Sze-Lorrain: Self-help and travel and adventure: this sums up the so-called targeted audience of a great number of “walking” soundbites, books, and documentaries today. Do you have some personal favorites?

Sharpe: Nick Hunt’s Walking the Woods and the Water (2014) adds another layer to the walking narrative, by following in the footsteps of Patrick Leigh Fermor’s “Great Trudge” from the Hook of Holland to Istanbul in 1933-34. Hunt does not just nurse shin splints and his own psyche; he dives deep into cultural differences, the meaning of hospitality, and the changes in the European mindset caused by war, Communism, free-market capitalism, hyper-development, and modern tourism.

Right now I am enjoying Neil King Jr.’s American Ramble: A Walk of Memory and Renewal (2023), which is an extremely thoughtful record of a journey from the door of his house in Washington, DC to Central Park in New York City. King deliberately avoided walking trails, instead following roads with historical resonances, including the infamous Mason-Dixon line that separated slave-holding from free states before the American Civil War. And like almost everyone else, I am a fan of Robert MacFarlane’s books, particularly The Old Ways (2013)—all of which means that I like to read about encounters with history and culture in the midst of a challenging trek.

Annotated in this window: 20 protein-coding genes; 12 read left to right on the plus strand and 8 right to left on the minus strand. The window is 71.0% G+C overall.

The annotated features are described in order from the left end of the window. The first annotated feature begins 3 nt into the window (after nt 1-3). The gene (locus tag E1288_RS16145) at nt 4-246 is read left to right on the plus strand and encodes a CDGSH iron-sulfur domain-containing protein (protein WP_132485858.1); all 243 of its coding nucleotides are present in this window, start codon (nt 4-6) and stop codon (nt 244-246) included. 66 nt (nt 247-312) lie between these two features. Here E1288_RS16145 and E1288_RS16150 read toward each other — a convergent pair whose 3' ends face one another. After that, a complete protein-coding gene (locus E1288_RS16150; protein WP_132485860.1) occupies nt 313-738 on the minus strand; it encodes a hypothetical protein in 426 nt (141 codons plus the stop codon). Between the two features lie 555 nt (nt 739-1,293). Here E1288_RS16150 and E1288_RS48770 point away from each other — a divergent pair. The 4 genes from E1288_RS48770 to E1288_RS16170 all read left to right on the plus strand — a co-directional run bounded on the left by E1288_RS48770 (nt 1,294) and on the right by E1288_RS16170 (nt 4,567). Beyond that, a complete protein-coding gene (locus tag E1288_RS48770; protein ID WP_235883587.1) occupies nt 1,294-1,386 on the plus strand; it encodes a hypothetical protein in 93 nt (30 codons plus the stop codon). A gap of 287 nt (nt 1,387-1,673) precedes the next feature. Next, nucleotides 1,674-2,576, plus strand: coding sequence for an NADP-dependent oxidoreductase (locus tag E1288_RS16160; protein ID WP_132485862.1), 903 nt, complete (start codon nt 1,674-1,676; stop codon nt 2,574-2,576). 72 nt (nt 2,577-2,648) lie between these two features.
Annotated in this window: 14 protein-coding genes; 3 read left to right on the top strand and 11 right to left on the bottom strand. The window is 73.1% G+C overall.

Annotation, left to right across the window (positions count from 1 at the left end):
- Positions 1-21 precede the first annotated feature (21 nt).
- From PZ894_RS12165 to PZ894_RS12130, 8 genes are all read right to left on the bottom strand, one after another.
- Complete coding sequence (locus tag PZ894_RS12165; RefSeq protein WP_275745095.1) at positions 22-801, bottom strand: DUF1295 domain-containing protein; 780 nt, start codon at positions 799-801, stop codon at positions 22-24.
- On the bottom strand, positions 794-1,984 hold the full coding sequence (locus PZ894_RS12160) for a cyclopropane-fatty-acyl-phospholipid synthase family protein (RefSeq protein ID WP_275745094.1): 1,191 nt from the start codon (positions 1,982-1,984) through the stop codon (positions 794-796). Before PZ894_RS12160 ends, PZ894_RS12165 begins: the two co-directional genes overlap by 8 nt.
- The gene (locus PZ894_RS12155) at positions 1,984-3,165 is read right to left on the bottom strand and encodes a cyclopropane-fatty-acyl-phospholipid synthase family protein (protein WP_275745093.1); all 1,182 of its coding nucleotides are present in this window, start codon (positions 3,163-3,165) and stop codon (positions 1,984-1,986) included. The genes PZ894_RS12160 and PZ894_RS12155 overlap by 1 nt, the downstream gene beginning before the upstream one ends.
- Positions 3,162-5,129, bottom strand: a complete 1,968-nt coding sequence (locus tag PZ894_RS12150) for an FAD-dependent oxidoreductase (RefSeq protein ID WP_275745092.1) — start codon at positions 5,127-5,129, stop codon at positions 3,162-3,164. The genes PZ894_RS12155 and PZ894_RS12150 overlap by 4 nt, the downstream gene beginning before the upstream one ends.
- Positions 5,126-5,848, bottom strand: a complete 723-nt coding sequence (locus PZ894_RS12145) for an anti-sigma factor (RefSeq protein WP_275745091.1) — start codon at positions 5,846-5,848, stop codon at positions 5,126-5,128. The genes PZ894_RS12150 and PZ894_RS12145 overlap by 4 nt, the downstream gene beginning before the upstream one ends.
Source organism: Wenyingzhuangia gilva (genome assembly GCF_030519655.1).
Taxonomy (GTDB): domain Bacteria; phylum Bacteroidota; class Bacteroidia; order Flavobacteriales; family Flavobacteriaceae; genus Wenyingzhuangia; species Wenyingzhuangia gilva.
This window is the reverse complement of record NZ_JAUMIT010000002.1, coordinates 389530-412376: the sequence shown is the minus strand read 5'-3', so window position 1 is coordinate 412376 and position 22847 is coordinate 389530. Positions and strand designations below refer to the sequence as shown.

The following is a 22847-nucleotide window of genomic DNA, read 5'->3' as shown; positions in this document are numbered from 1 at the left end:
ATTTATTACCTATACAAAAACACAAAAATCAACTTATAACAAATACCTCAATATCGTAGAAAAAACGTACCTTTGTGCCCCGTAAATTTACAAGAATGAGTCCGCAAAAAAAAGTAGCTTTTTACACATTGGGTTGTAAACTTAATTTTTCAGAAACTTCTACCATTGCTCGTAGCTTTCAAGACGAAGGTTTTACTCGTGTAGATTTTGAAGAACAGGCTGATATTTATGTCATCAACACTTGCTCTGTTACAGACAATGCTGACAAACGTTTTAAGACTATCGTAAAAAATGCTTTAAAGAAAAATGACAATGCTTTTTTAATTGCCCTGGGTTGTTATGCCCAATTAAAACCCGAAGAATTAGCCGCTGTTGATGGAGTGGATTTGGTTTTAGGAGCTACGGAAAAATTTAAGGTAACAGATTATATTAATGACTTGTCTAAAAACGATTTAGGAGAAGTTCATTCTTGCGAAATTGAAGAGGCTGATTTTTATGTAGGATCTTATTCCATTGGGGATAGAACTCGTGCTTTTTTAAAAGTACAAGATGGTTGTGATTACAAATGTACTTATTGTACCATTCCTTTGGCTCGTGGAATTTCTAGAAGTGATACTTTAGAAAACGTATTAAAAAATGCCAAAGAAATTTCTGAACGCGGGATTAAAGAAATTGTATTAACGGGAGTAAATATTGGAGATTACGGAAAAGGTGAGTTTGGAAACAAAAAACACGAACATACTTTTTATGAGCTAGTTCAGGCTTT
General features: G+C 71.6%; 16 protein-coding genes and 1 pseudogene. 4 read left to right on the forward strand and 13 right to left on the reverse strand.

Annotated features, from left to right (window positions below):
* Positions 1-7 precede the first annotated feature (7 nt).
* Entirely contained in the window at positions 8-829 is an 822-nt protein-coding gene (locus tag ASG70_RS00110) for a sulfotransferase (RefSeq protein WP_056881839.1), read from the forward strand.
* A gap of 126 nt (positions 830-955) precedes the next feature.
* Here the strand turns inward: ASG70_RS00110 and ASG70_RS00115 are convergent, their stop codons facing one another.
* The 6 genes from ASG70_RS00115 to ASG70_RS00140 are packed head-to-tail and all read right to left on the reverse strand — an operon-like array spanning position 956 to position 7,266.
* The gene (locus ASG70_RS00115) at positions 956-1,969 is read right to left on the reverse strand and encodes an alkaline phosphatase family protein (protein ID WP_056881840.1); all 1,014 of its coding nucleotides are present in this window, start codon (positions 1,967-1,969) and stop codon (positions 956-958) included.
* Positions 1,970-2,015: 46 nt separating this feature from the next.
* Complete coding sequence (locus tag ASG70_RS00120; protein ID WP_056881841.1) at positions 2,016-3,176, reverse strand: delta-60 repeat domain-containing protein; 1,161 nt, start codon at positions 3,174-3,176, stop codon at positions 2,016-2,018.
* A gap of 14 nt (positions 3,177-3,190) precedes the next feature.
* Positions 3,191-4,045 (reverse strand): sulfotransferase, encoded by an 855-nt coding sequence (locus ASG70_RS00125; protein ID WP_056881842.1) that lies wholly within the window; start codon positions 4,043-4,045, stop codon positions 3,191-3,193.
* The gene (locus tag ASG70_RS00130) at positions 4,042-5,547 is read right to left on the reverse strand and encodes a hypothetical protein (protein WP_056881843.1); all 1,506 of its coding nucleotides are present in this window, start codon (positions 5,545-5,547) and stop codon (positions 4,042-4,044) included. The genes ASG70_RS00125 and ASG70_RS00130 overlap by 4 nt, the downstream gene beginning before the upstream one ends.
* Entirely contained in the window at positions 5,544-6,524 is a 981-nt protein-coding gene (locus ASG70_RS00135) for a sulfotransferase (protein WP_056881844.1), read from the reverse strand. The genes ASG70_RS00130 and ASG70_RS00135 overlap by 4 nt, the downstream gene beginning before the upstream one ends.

Sze-Lorrain: What do you think are some challenges faced by writers today in walking-related narratives, particularly among the growing number of nonfiction titles in recent years? Do you even agree that there may be some formulaic rendering or packaging for books on walking?

Sharpe: These days, the typical walking book will recount an impressive physical undertaking that is nonetheless only the outward manifestation of an intense psychological or spiritual struggle that the author hopes to win by the end of the trail and the tale. Recent examples include Cheryl Strayed’s Wild, Sylvain Tesson’s Les Chemins Noirs, and Raynor Winn’s Landlines.